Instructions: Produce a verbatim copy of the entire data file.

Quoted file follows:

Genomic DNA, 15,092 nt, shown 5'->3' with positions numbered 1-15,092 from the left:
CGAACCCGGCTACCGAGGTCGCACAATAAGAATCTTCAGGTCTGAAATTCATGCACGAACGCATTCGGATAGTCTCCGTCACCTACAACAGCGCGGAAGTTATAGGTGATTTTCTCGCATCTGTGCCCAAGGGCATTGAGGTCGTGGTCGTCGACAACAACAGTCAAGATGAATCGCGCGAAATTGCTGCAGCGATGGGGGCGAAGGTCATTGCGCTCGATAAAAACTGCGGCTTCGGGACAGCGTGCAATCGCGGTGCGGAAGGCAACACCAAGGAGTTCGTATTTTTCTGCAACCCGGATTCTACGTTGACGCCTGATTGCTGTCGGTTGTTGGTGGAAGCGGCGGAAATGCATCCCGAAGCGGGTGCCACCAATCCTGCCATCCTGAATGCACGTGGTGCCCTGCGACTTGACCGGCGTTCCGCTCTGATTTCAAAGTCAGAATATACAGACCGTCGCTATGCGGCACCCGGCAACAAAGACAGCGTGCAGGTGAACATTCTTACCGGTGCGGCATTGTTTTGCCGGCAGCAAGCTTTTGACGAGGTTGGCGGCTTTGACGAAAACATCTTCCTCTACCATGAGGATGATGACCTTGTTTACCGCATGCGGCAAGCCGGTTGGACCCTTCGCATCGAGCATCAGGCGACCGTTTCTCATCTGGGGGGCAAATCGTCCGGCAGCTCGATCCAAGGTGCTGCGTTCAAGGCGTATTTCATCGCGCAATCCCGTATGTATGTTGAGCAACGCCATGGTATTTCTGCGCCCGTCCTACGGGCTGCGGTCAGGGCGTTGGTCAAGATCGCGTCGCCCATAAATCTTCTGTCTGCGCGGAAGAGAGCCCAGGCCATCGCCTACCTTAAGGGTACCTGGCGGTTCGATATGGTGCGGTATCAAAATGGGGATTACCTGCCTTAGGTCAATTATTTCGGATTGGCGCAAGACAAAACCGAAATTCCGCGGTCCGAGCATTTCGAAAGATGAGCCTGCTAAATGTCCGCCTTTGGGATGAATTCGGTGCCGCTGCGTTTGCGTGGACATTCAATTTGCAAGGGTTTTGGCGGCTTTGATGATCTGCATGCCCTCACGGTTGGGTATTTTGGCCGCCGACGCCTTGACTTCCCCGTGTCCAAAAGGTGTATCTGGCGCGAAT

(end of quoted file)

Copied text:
Genomic DNA, 15,092 nt, shown 5'->3' with positions numbered 1-15,092 from the left:
CGAACCCGGCTACCGAGGTCGCACAATAAGAATCTTCAGGTCTGAAATTCATGCACGAACGCATTCGGATAGTCTCCGTCACCTACAACAGCGCGGAAGTTATAGGTGATTTTCTCGCATCTGTGCCCAAGGGCATTGAGGTCGTGGTCGTCGACAACAACAGTCAAGATGAATCGCGCGAAATTGCTGCAGCGATGGGGGCGAAGGTCATTGCGCTCGATAAAAACTGCGGCTTCGGGACAGCGTGCAATCGCGGTGCGGAAGGCAACACCAAGGAGTTCGTATTTTTCTGCAACCCGGATTCTACGTTGACGCCTGATTGCTGTCGGTTGTTGGTGGAAGCGGCGGAAATGCATCCCGAAGCGGGTGCCACCAATCCTGCCATCCTGAATGCACGTGGTGCCCTGCGACTTGACCGGCGTTCCGCTCTGATTTCAAAGTCAGAATATACAGACCGTCGCTATGCGGCACCCGGCAACAAAGACAGCGTGCAGGTGAACATTCTTACCGGTGCGGCATTGTTTTGCCGGCAGCAAGCTTTTGACGAGGTTGGCGGCTTTGACGAAAACATCTTCCTCTACCATGAGGATGATGACCTTGTTTACCGCATGCGGCAAGCCGGTTGGACCCTTCGCATCGAGCATCAGGCGACCGTTTCTCATCTGGGGGGCAAATCGTCCGGCAGCTCGATCCAAGGTGCTGCGTTCAAGGCGTATTTCATCGCGCAATCCCGTATGTATGTTGAGCAACGCCATGGTATTTCTGCGCCCGTCCTACGGGCTGCGGTCAGGGCGTTGGTCAAGATCGCGTCGCCCATAAATCTTCTGTCTGCGCGGAAGAGAGCCCAGGCCATCGCCTACCTTAAGGGTACCTGGCGGTTCGATATGGTGCGGTATCAAAATGGGGATTACCTGCCTTAGGTCAATTATTTCGGATTGGCGCAAGACAAAACCGAAATTCCGCGGTCCGAGCATTTCGAAAGATGAGCCTGCTAAATGTCCGCCTTTGGGATGAATTCGGTGCCGCTGCGTTTGCGTGGACATTCAATTTGCAAGGGTTTTGGCGGCTTTGATGATCTGCATGCCCTCACGGTTGGGTATTTTGGCCGCCGACGCCTTGACTTCCCCGTGTCCAAAAGGTGTATCTGGCGCGAAT